Bob Dandridge, injured Washington Bullet forward who has missed the last five games with foot, knee and back injuries, said yesterday he will return to practice today and that he plans to accompany the team on its four-game western swing that begins New Year's night in Portland.

Dandridge has not practiced with the team in the last 12 days, but he said he is not out of shape.

"I expect to be able to play right away," he said. "I've been shooting. My foot isn't 100 percent, but I'm to the point where my back is feeling better and that's my main concern."

In Dandridge's absence, the Bullets have lost three of five and have lacked consistency.

Dandridge added that he would do whatever Coach Dick Motta felt was best to help the troubled Bullets. This opens the possibility that Dandridge could be used as a sixth man or as a guard.

Dandridge, who has had contract disputes with the Bullets in the past, has apparently worked out the problems with owner Abe Pollin. Dandridge is in the final year of a reported $250,000-a-year pact.

"There's no problem with my contract," he said. "I have an option year next year and they (the Bullets) are supposed to let me know a month after the season if they want me back or not. The money and everything else has been agreed on."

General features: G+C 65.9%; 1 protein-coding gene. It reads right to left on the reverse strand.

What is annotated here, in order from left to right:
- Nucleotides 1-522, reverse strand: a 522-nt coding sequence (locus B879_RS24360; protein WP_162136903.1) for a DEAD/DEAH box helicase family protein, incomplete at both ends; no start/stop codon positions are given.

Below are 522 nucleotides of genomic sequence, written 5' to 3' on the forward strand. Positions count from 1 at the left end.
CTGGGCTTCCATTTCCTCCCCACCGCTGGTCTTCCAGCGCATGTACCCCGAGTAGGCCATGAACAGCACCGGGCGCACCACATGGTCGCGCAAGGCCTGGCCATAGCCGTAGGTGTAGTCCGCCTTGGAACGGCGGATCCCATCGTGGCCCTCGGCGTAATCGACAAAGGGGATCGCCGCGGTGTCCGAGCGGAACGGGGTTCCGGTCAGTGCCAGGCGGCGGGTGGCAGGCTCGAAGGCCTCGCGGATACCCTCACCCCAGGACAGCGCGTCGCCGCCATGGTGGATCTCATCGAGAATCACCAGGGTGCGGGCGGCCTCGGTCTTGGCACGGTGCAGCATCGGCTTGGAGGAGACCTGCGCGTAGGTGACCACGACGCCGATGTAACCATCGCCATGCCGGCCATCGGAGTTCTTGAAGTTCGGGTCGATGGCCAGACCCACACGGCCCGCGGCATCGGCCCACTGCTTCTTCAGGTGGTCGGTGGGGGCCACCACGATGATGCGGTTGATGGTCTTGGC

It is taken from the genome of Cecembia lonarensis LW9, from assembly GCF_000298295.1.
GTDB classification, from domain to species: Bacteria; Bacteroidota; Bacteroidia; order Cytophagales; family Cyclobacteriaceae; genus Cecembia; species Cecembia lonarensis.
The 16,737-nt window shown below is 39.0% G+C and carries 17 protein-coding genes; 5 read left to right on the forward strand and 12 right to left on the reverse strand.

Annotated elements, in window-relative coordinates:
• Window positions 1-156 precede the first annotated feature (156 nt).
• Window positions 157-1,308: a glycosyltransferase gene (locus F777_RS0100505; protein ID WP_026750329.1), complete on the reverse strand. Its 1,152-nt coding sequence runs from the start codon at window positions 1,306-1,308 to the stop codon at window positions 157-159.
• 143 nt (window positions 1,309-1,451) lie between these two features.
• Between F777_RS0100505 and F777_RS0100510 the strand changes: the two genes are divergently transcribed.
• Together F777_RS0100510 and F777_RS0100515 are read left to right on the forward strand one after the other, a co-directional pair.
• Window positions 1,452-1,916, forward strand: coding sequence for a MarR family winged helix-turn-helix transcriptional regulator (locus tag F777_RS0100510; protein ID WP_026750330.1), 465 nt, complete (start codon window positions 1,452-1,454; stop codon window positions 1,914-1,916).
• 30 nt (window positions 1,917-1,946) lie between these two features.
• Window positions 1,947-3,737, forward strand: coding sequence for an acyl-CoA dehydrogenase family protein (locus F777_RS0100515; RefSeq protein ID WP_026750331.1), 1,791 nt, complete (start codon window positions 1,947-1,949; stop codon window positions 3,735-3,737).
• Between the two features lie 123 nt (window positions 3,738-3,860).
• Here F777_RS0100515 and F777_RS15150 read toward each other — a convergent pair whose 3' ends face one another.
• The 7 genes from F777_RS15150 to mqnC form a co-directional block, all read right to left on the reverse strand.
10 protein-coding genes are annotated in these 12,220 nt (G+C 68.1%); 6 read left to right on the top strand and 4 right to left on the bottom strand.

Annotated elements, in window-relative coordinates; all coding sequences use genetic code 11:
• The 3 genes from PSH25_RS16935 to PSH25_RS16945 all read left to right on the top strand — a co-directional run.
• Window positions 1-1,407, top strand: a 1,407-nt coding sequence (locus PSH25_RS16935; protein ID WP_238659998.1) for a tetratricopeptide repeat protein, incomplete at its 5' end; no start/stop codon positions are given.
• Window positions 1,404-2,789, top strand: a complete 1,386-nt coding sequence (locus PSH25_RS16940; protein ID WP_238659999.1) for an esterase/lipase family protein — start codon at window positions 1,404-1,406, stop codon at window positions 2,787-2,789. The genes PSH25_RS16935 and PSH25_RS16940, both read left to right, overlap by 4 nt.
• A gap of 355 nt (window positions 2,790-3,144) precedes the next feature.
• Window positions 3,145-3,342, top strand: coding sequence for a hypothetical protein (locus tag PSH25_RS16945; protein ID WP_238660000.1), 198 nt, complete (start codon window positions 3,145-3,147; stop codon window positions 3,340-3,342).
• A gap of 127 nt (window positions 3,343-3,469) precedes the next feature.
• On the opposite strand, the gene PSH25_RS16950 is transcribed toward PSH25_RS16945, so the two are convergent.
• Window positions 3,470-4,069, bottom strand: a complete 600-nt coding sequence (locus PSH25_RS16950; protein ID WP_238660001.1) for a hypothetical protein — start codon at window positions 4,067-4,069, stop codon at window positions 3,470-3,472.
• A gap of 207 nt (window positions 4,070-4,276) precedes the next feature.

Dandridge, who missed seven games in his first season with the Bullets in 1977-78, and four games last season, has already missed 10 games this year. He has never missed a playoff game as a Bullet.

Despite his injuries and limited practice time, Dandridge is still the team's second-leading scorer with a 19.8 average.

He played in the season opener against the Philadelphia 76ers and then missed the next four games with a strained ligament in his left foot. He played in the next eight games before missing a game in New Jersey with a stiff neck.He then played in 15 more games before his back, knee and foot forced him to sidelines Dec. 20. He hasn't worked out with the team since.

"It started two months ago when I strained the ligaments in my left foot," Dandridge said. "It's a situation where it will never heal until I stay off it for a whole summer. It hasn't healed, but it's well enough to play on now.

"Then I bruised my left knee when I ran into E (Elvin Hayes) in Chicago Dec. 15). I started running differently after that to take the strain off my foot and knee, and it put a strain on my lower back," Dandridge said.

"The doctor told me just to let everything heal up and now that I've been off, my back feels better, I've been assured by the doctor that I won't do any permanent damage by playing, so I'm ready to come back."

The Bullets need Dandridge.They are four games below .500 and about to take off on their most difficult road trip of the season, a four-games-in-five-nights swing to portland, Seattle, Golden State and Utah.

Greg Ballard has played well as Dandridge's replacement at small forward, but with Ballard starting, the Bullets have little reserve help.